Funeral Industry News

Digital Urns: The Latest Innovation From The Guys Who Brought You The Virtual Cemetery

March 27, 2019

Digital Urns: The Latest Innovation From The Guys Who Brought You The Virtual Cemetery

We know that there are at least 23 things families can do with their loved one’s ashes, including spreading them, sending them to the moon, or turning them into a vinyl record, tattoo, or fireworks. But for traditionalists, keeping the ashes of a deceased family member in an appropriate urn or container in their home is the preferred choice.

Innovation from inconvenience

Unfortunately, this option presented a problem for Italians Jacopo Vitali and Gianluca Tomasi when their cousin passed away. With their cousin’s ashes ensconced in the home of his parents, Vitali and Tomasi were faced with a difficult question: “When we want to visit our cousin, where will we go?” They were concerned that paying homage to their cousin in person would disturb his parents.

So young Vitali and Tomasi did what any enterprising millennial would do: they created an app for that. Dubbing their new endeavor “RipCemetery,” the pair created a virtual social network where anyone can create a profile for their deceased loved one (including pets) that can be visited from any smartphone, anytime. Launched in 2014 with the help of crowdfunding through Indiegogo (they raised $580 of their $23,000 “stretch” goal), the app has been downloaded more than 5000 times in the Google Play store.

The success of RipCemetery led the duo to create their most recent product called iRip, a “digital cinerary urn” that does double duty as a vessel for cremains and a portal through which the keepers of the urn can view tributes to the deceased. To get started, families simply add the ashes to iRip’s internal airtight container, insert and power up the tablet, then pair the tablet with the RipCemetery app. The tablet’s display can be customized with various backdrops, including photos or videos. When someone sends a virtual flower, heart, or gift, or posts a message on the profile of the deceased, iRip sends a “sound signal” to alert the family.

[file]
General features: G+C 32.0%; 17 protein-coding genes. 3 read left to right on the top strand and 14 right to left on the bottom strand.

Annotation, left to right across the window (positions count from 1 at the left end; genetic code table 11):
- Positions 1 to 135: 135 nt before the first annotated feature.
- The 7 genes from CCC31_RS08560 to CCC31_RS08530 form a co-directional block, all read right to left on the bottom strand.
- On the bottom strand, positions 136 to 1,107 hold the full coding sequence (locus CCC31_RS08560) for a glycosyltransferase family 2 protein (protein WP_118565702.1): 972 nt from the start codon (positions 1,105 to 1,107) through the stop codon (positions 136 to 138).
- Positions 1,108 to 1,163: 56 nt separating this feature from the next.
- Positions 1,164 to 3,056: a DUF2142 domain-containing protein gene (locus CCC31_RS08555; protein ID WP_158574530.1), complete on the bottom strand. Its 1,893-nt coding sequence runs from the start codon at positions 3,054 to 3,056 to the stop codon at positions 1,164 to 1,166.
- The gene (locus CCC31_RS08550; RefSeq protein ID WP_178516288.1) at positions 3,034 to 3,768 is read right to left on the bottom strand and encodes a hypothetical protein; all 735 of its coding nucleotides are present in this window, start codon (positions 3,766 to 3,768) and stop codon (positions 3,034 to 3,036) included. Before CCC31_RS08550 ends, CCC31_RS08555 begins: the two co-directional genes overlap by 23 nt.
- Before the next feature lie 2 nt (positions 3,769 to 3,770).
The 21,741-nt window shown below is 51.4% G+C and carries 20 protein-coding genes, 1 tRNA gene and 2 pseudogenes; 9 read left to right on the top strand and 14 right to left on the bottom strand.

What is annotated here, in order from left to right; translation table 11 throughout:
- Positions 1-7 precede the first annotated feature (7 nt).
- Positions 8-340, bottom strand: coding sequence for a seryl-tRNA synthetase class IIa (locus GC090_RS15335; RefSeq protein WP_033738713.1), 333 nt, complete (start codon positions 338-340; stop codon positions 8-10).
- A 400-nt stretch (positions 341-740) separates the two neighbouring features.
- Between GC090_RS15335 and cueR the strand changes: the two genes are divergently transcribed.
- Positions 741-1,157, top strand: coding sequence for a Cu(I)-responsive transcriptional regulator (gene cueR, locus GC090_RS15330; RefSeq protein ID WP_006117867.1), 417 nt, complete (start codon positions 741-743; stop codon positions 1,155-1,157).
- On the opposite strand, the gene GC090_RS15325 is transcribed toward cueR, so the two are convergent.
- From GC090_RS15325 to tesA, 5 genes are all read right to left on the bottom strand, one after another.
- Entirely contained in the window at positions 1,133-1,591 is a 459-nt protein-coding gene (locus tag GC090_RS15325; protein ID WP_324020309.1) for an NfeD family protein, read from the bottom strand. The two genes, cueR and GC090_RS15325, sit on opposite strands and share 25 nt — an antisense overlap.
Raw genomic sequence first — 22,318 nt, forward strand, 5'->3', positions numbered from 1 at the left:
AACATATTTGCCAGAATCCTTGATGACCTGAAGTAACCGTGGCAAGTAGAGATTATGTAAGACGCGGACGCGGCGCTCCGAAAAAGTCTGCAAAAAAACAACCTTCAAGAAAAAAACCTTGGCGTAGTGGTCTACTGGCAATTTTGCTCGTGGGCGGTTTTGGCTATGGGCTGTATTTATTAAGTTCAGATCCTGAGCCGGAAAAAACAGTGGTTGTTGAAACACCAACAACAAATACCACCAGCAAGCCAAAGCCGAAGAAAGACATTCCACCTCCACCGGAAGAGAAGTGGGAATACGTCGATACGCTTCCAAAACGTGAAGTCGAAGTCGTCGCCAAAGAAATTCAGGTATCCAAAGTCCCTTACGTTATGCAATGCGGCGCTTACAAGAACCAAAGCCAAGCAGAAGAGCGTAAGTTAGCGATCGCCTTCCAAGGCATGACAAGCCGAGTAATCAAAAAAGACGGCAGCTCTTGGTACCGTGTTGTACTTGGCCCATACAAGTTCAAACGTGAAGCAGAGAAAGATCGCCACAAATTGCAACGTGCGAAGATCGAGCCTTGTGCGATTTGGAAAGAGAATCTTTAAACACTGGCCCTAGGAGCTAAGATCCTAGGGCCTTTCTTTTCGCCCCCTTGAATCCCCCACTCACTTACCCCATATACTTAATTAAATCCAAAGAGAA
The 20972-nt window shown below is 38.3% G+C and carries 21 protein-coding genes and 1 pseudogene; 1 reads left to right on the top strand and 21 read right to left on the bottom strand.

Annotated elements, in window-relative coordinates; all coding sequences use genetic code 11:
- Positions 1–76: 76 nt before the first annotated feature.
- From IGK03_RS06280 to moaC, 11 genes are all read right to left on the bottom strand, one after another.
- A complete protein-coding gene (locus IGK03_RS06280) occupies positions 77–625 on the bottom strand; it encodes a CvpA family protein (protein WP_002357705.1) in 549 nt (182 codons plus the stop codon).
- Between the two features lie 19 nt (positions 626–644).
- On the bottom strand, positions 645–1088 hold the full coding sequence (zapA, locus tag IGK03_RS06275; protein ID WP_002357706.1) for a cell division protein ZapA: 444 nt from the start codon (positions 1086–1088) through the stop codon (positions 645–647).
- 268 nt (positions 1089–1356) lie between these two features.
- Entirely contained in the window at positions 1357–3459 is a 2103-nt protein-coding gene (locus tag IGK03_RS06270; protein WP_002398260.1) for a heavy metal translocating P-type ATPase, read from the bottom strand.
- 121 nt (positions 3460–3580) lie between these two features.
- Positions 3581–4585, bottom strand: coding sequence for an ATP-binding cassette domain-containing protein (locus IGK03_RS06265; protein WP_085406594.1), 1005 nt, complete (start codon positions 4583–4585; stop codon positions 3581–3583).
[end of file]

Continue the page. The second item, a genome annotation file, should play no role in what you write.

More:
A discordant desire

Vitali and Tomasi explain the need for iRip on their website in this way:

“I want to think that you’re still with us, talk to you, let you be a part of our daily lives. To keep the ashes in an urn of various shapes and sizes, or materials that offer the image of death, is discordant with the desire to consider that you’re still here, and only iRip gives me the possibility of always seeing you, with your best smile, adorned by a modern, cheerful, and colourful design.

While some of the language may be lost in translation (as is the American slang meaning for the words “I rip”), the Italian creators’ sentiments are clear. With the number of cremations outweighing burials, they want everyone to have the opportunity to let the designated urn-keepers know homage is being paid to their deceased family member or friend. It’s a nice thought, but the iRip website doesn’t mention what will happen when the tablet technology becomes outdated or the app ceases to exist.

Nevertheless, the iRip could be an interesting conversation piece, and may be especially popular with age groups who grew up expressing any and all emotions virtually and at their convenience rather than in person.

The iRip is available for purchase individually or in bulk for resale, and comes in a variety of colors, including a shiny gold model and a wood-grain texture. Prices start at €950, or about $1077 for a basic white or pink iRip with a complimentary one-year warranty.